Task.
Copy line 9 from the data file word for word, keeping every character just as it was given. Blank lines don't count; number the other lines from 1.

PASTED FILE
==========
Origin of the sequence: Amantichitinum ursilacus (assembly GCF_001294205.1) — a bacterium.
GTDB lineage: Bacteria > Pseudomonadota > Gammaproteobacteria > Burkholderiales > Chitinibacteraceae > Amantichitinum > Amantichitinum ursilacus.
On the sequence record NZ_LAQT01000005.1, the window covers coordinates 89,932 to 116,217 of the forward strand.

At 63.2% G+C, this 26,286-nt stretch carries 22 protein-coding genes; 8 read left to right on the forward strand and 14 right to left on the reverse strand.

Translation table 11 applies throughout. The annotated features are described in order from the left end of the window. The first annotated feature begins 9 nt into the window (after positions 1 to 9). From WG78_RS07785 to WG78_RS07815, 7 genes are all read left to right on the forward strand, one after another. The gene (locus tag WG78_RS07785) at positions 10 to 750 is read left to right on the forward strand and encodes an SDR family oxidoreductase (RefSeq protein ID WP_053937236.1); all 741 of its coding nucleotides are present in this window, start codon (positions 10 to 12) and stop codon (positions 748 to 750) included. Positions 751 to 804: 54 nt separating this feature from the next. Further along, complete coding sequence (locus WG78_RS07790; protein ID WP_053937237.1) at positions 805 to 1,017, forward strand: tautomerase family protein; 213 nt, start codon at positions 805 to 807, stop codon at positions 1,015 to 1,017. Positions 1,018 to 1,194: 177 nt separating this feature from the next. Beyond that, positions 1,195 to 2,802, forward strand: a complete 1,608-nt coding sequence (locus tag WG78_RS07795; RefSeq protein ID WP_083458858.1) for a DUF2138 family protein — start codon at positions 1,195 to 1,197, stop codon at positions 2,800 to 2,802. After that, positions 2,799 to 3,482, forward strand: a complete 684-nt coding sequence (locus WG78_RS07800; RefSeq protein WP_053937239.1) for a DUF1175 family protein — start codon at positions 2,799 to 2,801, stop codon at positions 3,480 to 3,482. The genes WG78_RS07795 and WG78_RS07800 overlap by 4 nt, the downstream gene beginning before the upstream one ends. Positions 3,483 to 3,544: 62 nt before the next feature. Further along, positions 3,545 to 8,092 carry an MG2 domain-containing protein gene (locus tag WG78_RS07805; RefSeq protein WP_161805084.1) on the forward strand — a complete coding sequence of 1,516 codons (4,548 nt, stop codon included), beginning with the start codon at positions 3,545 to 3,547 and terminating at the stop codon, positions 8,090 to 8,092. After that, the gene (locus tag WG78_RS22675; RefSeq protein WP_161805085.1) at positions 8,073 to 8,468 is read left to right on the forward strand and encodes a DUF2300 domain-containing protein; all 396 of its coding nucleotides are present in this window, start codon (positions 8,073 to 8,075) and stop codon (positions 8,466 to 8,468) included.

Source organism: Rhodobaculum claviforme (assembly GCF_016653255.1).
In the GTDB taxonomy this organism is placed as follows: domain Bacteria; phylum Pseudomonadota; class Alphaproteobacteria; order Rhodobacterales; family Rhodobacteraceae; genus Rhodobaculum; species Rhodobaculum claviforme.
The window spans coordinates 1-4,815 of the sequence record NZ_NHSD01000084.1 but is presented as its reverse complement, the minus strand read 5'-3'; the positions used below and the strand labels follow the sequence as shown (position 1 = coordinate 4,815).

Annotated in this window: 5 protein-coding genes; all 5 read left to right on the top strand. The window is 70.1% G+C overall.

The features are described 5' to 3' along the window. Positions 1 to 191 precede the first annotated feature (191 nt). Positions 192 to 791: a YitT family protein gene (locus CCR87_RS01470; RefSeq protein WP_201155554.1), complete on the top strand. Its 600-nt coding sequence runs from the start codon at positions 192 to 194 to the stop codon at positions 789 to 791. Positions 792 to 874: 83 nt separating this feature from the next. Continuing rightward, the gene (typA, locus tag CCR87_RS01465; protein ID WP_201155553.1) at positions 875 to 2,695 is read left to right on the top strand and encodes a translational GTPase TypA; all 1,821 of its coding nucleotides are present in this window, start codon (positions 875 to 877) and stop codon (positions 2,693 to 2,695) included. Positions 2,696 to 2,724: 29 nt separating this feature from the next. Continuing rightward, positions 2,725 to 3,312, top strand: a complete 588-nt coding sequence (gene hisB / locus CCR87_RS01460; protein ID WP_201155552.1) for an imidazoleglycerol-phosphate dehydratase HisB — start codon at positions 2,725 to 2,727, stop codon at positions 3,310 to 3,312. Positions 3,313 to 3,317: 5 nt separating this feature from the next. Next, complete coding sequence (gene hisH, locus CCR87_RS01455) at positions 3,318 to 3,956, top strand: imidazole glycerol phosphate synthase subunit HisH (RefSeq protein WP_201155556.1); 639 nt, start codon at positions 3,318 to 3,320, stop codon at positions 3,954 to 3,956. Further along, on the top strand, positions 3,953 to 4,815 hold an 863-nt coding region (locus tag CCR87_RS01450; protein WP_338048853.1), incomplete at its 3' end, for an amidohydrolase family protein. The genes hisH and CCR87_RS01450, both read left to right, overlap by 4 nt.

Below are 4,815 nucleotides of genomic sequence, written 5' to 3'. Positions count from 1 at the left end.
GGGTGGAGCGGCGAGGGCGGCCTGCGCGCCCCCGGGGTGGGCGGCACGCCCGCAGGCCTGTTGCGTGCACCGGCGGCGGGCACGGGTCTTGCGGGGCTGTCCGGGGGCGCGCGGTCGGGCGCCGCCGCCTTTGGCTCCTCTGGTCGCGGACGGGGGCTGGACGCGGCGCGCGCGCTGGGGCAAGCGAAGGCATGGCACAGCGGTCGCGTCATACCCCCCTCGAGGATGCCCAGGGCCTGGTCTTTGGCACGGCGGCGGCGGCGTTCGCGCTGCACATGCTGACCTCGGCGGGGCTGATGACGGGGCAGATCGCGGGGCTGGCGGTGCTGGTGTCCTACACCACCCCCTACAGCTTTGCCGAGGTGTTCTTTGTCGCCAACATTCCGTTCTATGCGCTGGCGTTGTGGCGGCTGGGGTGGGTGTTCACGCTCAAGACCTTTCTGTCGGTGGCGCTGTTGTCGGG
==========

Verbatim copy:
Annotated in this window: 5 protein-coding genes; all 5 read left to right on the top strand. The window is 70.1% G+C overall.